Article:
What Your Lawyer Didn’t Tell You about Your Living Trust

A living trust, also known as a revocable trust or a family trust, is a trust you establish during your lifetime.  Most people establish living trusts with several goals in mind, setting forth how they wish their assets to be distributed upon death and avoiding probate.  What many attorneys forget to make clear to their clients, however, is that a Living Trust can only do its job if it is funded. 

What does it mean to fund a trust? Funding is the process of transferring the ownership of your property or changing the beneficiary designations on your property into the name of your trust.  Unless your trust owns your property, it cannot distribute your property to the people and organizations that you named in your trust.  Failure to transfer your property into your trust during your lifetime may mean that the people you intend to have the property never get it.  For example, beneficiary designations which are not changed to the name of the trust will allow the property to be distributed directly to the beneficiary named and will not be subject to your trust.  Other assets which are not transferred to your trust during your lifetime may eventually be transferred to your trust upon death via a pour-over will that your attorney likely prepared for you, but the property will have to go through the delays and expense of the probate process, defeating one of the main reasons why you likely had a trust drafted for you in the first place.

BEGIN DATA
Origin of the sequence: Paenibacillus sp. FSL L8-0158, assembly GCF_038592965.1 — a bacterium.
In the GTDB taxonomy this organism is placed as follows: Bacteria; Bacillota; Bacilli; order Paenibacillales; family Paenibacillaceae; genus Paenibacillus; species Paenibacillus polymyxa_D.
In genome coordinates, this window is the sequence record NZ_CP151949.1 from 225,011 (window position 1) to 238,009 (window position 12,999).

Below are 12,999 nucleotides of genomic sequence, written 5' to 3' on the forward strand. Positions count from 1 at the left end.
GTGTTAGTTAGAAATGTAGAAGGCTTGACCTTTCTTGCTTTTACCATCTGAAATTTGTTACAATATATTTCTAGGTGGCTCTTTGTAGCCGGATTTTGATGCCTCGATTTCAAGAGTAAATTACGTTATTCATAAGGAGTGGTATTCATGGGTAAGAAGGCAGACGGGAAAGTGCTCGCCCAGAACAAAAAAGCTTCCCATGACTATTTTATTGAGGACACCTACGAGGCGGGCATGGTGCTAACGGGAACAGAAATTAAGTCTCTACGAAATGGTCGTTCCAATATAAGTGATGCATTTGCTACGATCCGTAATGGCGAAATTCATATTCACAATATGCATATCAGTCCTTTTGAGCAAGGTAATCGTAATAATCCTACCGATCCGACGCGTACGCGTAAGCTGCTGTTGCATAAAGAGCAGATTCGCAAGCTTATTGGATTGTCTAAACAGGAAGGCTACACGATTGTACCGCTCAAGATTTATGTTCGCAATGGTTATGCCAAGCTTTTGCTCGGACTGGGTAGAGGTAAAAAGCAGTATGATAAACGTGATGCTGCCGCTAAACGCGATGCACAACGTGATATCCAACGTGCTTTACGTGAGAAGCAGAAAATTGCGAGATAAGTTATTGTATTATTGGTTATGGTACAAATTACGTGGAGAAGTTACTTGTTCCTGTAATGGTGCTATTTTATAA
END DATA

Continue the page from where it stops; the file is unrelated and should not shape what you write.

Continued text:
You may be wondering at this point how you literally change the ownership of your property.  First, you need to determine what the legal name of your trust is.  It is usually written on the first page of your trust.  Questions should be directed to the attorney who drafted your trust.

Different financial institutions will have different procedures. Some banks may try to charge a penalty or impose a loss of interest.  You should inquire about these potential issues before the transfer.

If is also important to know when to change the ownership name and when to change the beneficiary designation of property.  For example, with life insurance and annuities you will change the primary beneficiary to your trust. On the other hand, with stocks, bonds and other securities you will need to change the ownership into your trust.  With IRAs and other deferred accounts, there is a debate about whether it is better to name the trust as primary beneficiary or secondary after a loved one.  You should speak to a financial planner about which decision is best.  However, never change the ownership of a tax deferred account to your trust as it may trigger serious tax consequences.

You may need to notify parties ahead of transfers.  If you have a mortgage on your real estate, you should check with your mortgage company before you deed the property into your trust and notify your home owners insurance.  

You may want to wait to transfer ownership to avoid additional costs.  New license tags may be necessary for vehicles you transfer into your trust.  Hence, you may want to wait to re-register your vehicle until your tags are due to expire.

Questions about funding your living trust should be directed to the attorney who drafted the document or another local attorney with estate planning knowledge.